The results of the work from the Expert Panel were published in February 2020 in the journal Toxicology Reports. Authors of the manuscript are experts from industry, academia and regulatory agencies.
The manuscript concluded that GTE may contain solvent residues, pesticide residues, and other impurities that can cause liver damage in susceptible people. But, of greatest significance, was research suggesting that a specific compound in green tea that is most abundant (Epigallocatechin gallate or EGCG), can saturate the liver, increasing the potential to liver disease.
“These findings are important because the process of manufacturing green tea extract may vary greatly from one manufacturer to another,” says Kristi Muldoon Jacobs, Ph.D., USP’s regulatory science affairs director. “While one product containing green tea extract may have a low amount of EGCG, another may have an enormous amount and cause damage if taken frequently. We can’t be certain which manufacturing processes are used to prepare GTE in the market, so that’s why it is important to have a standard available to manufacturers.”
USP currently has public quality standards available for Powdered Decaffeinated Green Tea Extract, which besides describing GTE and its components, and how to test for unwanted contaminants and impurities, require manufacturers of dietary supplements claiming compliance with this standards to include the following cautionary statement on their product label: “Do not take on an empty stomach. Take with food. Do not use if you have a liver problem and discontinue use and consult a healthcare practitioner if you develop symptoms of liver trouble, such as abdominal pain, dark urine, or jaundice (yellowing of the skin or eyes).”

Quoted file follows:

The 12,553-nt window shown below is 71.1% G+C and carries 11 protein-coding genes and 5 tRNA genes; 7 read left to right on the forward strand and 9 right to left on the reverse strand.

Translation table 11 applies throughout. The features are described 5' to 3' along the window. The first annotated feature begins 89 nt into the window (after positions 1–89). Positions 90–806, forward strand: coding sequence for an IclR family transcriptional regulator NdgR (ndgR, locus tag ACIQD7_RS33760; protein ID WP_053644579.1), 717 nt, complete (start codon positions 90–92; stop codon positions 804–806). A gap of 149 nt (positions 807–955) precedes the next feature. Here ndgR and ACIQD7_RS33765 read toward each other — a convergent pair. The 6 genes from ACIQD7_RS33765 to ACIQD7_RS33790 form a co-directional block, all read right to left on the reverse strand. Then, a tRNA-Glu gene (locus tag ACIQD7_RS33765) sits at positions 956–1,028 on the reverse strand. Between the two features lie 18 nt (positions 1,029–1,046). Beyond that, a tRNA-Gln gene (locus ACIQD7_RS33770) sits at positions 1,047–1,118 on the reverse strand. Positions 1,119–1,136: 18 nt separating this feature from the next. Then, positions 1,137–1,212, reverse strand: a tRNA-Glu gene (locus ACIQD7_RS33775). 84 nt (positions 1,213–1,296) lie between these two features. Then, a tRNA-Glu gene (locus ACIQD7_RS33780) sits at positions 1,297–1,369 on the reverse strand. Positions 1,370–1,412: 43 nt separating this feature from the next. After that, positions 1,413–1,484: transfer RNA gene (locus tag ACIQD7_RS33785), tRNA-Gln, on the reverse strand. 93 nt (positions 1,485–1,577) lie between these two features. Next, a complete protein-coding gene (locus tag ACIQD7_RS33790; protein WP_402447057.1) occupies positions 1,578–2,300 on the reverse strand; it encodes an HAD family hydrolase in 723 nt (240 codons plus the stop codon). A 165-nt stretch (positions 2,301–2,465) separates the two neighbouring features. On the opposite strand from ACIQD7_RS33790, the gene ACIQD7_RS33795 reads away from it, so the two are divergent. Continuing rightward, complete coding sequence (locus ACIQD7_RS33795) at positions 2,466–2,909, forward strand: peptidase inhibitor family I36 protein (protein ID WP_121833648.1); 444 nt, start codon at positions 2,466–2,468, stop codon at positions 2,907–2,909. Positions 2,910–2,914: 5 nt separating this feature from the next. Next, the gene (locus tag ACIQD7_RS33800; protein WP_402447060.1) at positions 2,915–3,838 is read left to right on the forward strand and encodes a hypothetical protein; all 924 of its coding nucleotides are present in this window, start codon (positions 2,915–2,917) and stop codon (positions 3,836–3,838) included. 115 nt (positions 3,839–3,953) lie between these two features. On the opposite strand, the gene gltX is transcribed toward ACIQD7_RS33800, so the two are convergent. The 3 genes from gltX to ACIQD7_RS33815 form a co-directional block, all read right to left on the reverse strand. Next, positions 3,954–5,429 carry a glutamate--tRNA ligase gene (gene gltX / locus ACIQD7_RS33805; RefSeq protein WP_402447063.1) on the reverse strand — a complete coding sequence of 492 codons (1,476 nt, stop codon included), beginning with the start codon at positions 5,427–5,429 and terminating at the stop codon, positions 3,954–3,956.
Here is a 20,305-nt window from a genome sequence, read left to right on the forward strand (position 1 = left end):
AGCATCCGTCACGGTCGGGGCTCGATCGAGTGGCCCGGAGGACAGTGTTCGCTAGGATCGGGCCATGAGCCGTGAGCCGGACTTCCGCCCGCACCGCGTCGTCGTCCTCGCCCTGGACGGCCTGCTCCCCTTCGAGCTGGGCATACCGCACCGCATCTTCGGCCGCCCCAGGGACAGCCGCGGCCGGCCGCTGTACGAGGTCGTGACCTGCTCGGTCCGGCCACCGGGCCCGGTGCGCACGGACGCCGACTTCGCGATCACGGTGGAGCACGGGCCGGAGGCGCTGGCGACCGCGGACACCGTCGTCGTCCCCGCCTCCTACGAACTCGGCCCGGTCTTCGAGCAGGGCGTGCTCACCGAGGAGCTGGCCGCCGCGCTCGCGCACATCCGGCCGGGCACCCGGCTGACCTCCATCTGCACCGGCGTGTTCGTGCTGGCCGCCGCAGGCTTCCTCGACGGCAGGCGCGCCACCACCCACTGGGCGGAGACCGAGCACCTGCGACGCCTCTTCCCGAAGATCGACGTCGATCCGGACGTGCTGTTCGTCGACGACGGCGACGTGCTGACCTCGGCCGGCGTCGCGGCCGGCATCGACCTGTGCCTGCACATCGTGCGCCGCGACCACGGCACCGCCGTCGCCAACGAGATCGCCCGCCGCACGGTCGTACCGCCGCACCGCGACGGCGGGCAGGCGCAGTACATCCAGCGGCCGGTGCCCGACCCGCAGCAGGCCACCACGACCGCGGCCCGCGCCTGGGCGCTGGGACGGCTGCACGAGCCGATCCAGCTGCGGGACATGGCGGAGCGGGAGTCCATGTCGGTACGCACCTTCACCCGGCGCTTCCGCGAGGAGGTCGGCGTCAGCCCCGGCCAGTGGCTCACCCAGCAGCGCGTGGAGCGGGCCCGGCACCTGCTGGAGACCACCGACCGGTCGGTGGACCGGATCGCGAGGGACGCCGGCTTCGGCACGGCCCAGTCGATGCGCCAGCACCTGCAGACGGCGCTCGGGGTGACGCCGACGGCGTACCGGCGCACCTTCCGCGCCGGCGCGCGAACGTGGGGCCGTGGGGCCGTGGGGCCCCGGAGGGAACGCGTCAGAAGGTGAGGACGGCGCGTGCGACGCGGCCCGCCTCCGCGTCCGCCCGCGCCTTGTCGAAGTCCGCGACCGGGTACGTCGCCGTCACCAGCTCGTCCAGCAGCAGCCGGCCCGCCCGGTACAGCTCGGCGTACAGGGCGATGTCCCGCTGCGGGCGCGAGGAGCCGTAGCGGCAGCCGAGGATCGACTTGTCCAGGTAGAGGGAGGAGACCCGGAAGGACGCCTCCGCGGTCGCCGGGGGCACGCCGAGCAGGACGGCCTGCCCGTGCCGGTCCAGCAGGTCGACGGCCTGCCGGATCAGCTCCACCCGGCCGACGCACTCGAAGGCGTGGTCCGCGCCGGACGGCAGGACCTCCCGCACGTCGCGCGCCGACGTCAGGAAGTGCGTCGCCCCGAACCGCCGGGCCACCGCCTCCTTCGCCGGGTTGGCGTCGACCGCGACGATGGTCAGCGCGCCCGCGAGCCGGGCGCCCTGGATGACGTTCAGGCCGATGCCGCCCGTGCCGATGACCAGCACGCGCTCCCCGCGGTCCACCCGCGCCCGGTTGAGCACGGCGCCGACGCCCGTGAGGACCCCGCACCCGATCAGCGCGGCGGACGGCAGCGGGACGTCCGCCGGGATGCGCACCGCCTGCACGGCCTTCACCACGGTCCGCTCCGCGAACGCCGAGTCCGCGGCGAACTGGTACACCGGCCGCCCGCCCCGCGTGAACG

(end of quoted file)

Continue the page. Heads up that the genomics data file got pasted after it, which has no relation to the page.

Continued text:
“The label is important for consumers for a couple of reasons,” says Muldoon-Jacobs. “First, it informs consumers of the potential adverse effects associated with this particular ingredient, how to reduce the risk of adverse effects occurring, and how to recognize symptoms that require medical help. Also, it lets consumers and distributors know that the dietary supplement was manufactured in accordance with a USP quality standard, offering greater assurances of quality manufacturing.”
For those wondering whether brewed green tea has the same side effects as consuming GTE, both Oketch-Rabah and Muldoon-Jacobs respond that you can keep drinking your green tea. The amount of EGCG and other components in brewed green tea is much less than the concentrated GTE and has not been associated with any adverse effects.
“The take-home message here is to talk to your health provider before consuming any dietary supplement. He/she knows your pre-existing conditions, how supplements may interfere with medicines you are currently taking, and how taking a dietary supplement might affect your health” explains Muldoon-Jacobs.